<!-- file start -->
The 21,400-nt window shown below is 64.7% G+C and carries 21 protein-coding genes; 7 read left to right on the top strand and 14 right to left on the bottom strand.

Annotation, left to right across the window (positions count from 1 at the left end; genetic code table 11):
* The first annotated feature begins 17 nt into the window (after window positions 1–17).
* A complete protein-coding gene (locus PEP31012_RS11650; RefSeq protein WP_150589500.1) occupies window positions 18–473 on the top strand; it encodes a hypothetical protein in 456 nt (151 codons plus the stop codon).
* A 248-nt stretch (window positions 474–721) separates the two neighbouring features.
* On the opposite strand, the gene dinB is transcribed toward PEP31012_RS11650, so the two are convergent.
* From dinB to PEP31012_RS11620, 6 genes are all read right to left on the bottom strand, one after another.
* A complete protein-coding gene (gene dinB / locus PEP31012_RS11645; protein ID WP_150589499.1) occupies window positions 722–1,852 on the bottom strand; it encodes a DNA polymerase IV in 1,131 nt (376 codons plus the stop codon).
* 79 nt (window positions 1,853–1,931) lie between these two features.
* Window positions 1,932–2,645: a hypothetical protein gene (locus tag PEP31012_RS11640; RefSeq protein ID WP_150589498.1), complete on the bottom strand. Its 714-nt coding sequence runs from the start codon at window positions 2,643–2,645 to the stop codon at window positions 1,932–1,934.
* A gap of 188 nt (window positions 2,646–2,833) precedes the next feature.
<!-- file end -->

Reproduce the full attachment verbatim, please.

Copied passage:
The 21,400-nt window shown below is 64.7% G+C and carries 21 protein-coding genes; 7 read left to right on the top strand and 14 right to left on the bottom strand.

Annotation, left to right across the window (positions count from 1 at the left end; genetic code table 11):
* The first annotated feature begins 17 nt into the window (after window positions 1–17).
* A complete protein-coding gene (locus PEP31012_RS11650; RefSeq protein WP_150589500.1) occupies window positions 18–473 on the top strand; it encodes a hypothetical protein in 456 nt (151 codons plus the stop codon).
* A 248-nt stretch (window positions 474–721) separates the two neighbouring features.
* On the opposite strand, the gene dinB is transcribed toward PEP31012_RS11650, so the two are convergent.
* From dinB to PEP31012_RS11620, 6 genes are all read right to left on the bottom strand, one after another.
* A complete protein-coding gene (gene dinB / locus PEP31012_RS11645; protein ID WP_150589499.1) occupies window positions 722–1,852 on the bottom strand; it encodes a DNA polymerase IV in 1,131 nt (376 codons plus the stop codon).
* 79 nt (window positions 1,853–1,931) lie between these two features.
* Window positions 1,932–2,645: a hypothetical protein gene (locus tag PEP31012_RS11640; RefSeq protein ID WP_150589498.1), complete on the bottom strand. Its 714-nt coding sequence runs from the start codon at window positions 2,643–2,645 to the stop codon at window positions 1,932–1,934.
* A gap of 188 nt (window positions 2,646–2,833) precedes the next feature.